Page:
I think a lot – perhaps too much – about why I am here in University. I do not pretend to be a cynic, I try my best to appreciate the little things in life and truly live in the moment. But, if I am being completely honest with myself, I know that there are so many parts of school that are entirely sub-optimal for me, the individual.
Classes suck. 1.5 lectures? Who can sit for that long in complete silence looking at one person write on the board. You would never call a meeting in the workplace for that long! And then there are the somewhat arbitrary exams..blah blah blah.
Everyone has complaints about school. There are trilogies written (and more to be published) about the inefficiencies of the American education system. We all know there are problems…me as acutely aware as most anyone…yet why am I still here?
First and foremost, I say it luckily and as humbly as possible, I do not pay at all for school (due to scholarships). So it is actually very “cheap” for me to go to school. That, though, does not include the potentially massive opportunity cost of spending my time here, investing in education, versus in other places.
I think a lot about that…what else could and should I be doing?
Would I learn more traveling the world? Working on a startup? Working at Google? Writing more?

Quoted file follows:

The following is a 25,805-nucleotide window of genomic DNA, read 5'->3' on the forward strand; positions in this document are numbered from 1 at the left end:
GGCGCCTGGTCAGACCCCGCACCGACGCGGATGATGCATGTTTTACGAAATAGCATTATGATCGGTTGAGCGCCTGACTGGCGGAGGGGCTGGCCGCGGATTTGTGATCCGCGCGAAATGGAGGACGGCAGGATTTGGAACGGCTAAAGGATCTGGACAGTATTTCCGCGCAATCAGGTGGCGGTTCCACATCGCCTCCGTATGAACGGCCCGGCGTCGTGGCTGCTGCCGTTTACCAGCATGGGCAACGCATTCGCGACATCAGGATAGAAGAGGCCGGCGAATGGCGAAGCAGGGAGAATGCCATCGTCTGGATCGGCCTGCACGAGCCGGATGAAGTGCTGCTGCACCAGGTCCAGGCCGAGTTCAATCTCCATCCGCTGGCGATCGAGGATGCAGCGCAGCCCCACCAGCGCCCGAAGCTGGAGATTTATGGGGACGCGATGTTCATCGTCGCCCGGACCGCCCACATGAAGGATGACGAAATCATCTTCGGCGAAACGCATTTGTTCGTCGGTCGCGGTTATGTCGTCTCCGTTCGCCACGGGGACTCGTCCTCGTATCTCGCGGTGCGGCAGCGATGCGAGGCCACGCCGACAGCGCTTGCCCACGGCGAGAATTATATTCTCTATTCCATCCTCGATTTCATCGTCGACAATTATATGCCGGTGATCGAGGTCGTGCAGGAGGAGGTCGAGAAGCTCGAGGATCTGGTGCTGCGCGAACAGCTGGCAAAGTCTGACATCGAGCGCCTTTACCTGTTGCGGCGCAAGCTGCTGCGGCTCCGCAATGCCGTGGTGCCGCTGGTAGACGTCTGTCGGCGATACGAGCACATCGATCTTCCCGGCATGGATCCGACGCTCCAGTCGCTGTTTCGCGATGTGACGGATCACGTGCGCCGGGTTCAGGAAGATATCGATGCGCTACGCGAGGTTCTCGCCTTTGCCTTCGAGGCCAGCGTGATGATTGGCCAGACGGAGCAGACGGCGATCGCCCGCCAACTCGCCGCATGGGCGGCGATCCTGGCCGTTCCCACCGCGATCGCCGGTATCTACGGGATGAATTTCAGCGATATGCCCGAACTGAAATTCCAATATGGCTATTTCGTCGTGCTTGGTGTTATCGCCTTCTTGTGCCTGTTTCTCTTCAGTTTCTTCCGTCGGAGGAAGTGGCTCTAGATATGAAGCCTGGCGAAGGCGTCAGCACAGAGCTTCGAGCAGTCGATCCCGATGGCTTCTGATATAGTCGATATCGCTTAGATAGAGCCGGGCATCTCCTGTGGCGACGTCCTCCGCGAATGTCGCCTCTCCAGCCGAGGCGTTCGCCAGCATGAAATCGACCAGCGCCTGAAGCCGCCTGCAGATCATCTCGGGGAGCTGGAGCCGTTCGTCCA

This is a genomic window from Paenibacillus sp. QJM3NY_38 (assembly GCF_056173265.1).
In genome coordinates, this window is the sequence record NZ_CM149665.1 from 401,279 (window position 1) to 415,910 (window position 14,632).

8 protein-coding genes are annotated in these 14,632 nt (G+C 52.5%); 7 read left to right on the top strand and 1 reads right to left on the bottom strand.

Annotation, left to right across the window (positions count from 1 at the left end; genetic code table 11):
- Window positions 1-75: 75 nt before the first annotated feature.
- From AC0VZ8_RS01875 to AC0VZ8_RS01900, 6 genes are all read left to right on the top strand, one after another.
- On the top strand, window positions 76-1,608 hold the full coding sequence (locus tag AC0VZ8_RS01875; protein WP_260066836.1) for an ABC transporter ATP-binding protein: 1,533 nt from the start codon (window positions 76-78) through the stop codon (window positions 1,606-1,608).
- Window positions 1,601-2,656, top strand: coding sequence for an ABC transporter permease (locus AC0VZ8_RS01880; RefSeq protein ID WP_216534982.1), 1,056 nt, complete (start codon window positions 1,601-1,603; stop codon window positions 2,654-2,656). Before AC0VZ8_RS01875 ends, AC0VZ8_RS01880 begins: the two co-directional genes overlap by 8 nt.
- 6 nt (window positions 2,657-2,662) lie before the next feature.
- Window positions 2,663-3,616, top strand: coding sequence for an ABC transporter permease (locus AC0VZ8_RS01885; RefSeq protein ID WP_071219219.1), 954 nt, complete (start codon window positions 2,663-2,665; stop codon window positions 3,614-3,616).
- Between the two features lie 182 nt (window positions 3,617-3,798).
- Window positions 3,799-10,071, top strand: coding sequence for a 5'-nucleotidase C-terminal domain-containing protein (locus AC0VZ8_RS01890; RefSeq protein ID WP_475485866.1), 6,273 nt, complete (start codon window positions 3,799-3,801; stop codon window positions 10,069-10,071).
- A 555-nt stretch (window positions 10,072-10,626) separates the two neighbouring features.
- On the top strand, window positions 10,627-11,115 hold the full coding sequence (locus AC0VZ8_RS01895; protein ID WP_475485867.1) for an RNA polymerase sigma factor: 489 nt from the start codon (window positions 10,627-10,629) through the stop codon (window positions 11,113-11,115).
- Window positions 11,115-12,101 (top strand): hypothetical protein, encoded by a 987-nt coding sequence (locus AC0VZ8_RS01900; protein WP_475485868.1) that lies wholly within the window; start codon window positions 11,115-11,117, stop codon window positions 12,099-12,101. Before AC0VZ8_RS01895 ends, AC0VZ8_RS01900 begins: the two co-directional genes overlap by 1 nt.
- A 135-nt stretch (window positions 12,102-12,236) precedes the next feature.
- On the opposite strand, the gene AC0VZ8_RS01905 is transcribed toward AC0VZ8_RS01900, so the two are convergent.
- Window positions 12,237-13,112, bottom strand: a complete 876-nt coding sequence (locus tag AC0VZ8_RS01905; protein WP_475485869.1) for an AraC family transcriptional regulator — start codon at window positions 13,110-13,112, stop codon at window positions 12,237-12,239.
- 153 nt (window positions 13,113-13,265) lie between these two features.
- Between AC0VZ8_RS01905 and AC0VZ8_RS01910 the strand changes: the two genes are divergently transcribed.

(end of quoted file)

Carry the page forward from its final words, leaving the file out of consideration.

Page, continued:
These are questions I circle back to every so often – tools to make sure I know the opportunity cost is high and creeping down my neck.
So why be here at all? I was talking to someone – a mentor of sorts – the other day and I think I came to an interesting conclusion…
The obvious answer is that school is fun. I think school is fun, and I really like having fun, so that is one compelling reason for me to stay at school. It is why I prioritize making memories and doing new things with friends. And I think that opportunity is rare so I am really trying to make the most of that.
Another interesting answer is the “learning mindset,” and this is what my friend and I really got into. Basically, he said something to the magnitude of “when you have a learning mindset, life moves slower. When you are always learning, the days feel longer, challenging, and interesting. When you shift away from learning, the days go by faster and everything conforms to a routine.”
Learning is the antidote to time slipping. Learning new things forms mental anchors in your mind, that make life feel slower. You do more when you are trying to learn. And college is really the start (or end for most people) of your learning mindset.
I hope to continue my attitude about learning past the education system…but I do find that this “system” wears you down. It makes you think that learning is about 1.5 hour lectures and homework assignments and hard exams.
Is that really learning?
Also published on Medium.